Monday, June 23, 2008

More "Grand Closing"

Continuing a series of extensive parish reconfiguration and downsizing efforts in response to the changed landscape of Stateside Catholicism's onetime Northeastern flagship, the 400,000-member diocese of Albany's preparing to move on a "monumental restructuring" of its 167 parishes:
The 14-county diocese, faced with fewer priests and urban flight, has clustered parishes into local planning groups that must make recommendations to the diocese by June 30 on how to collaborate on programs and consolidate parishes.

In an interview Friday, Albany Bishop Howard Hubbard praised the project as a "grassroots" effort that involved 167 parishes laboring to revitalize the church. But some who participated are frustrated. With black humor, local Catholics have compared the process to the TV show "Survivor" and referred to it as "Called to Be Closed."

Hubbard, recalling his own days as a street priest in Albany's South End, stressed that the church's commitment to inner cities would survive even if all its buildings in them do not. The bishop refused to speculate on how many churches may close. He is not expected to announce any final decisions until January.

"I can assure you that I have no preordained plans sitting in my desk here," said Hubbard, 69, whose home parish of St. Patrick's in Troy may close. "I'm not a masochist. I wouldn't put people through all of this expenditure of time, energy and emotional angst if I already knew what my decision was."

But the potential scale of the closures emerged in visits to more than 10 churches and interviews with more than two dozen priests, parishioners and local planning officials. Tentative recommendations that the Times Union was able to confirm called for closing or merging at least six parishes in Albany, three in Schenectady and three in Cohoes.

In the coming year, the diocese will also look at the question of schools connected to churches affected by the restructuring. There have been times in the past where parishes closed but schools did not.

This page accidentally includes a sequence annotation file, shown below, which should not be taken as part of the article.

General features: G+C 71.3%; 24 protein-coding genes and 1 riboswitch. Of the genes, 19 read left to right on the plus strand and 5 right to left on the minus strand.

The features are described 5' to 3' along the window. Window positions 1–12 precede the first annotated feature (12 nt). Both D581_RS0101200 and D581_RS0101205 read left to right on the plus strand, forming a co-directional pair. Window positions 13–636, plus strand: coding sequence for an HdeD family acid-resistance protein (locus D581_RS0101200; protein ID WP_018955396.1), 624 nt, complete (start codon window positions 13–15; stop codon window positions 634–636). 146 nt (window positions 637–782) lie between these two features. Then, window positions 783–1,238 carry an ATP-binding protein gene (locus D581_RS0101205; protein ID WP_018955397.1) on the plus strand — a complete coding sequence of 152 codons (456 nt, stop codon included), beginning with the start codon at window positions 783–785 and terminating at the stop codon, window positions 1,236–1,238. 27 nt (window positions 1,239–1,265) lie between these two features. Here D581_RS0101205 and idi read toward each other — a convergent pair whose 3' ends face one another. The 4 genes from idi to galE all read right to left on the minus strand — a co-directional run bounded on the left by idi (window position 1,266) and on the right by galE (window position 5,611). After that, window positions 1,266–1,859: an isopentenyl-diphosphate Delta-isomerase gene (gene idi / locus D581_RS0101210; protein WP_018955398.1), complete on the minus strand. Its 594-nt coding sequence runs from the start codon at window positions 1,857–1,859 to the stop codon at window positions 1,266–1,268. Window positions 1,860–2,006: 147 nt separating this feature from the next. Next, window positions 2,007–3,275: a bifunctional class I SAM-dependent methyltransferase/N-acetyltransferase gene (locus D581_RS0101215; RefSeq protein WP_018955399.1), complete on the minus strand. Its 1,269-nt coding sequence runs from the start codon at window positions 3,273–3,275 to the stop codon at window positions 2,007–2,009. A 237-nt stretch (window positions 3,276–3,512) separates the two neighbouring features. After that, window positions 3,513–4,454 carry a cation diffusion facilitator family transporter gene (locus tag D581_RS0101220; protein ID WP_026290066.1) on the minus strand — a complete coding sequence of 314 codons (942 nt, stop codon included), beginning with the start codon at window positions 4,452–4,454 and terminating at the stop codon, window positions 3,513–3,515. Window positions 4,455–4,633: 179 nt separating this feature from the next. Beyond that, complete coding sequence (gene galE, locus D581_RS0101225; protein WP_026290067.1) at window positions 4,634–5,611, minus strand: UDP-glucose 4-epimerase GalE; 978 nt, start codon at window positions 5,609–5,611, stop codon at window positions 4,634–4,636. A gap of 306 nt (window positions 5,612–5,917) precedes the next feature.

The urban contraction afoot here reflects national Catholic demographics. European Catholics flooded America in great immigration waves in the 19th and early 20th centuries. They flocked to ethnic enclaves in the Northeast and Upper Midwest, worshipping in such force that some churches drew 800 people at each of five Sunday Masses....

Communities shrank as their members did what immigrants do: worked hard and moved up.

The U.S. Catholic population is much more diffuse today after decades of migration from cities to suburbs and exurbs and from the Rust Belt to the Sun Belt. The flight of employers has also drained urban pews. Mass attendance has declined.

You see the results across upstate. Buffalo has closed or merged 77 parishes, Rochester 26, and Syracuse, 35.

One researcher compared the closings to deferred maintenance. Closing can feel like a death to parishioners, and bishops will avoid doing it if possible, said Mary Gautier of the Georgetown University-affiliated Center for Applied Research in the Apostolate.

But bishops are forced to make hard decisions once they don't have enough priests to go around. They feel pressure to build in the suburbs and they're still subsidizing inner-city parishes that lack sufficient parishioners, Gautier said.

The tragedy of the closures is that high demand exists for new churches in the South and West.

"It would be so great if we had this giant sky hook where we could take some of those beautiful parishes and just plunk them down in other places where they need them so badly," Gautier said.
In the last decade, more than 900 parishes have shut their doors in over 40 American dioceses.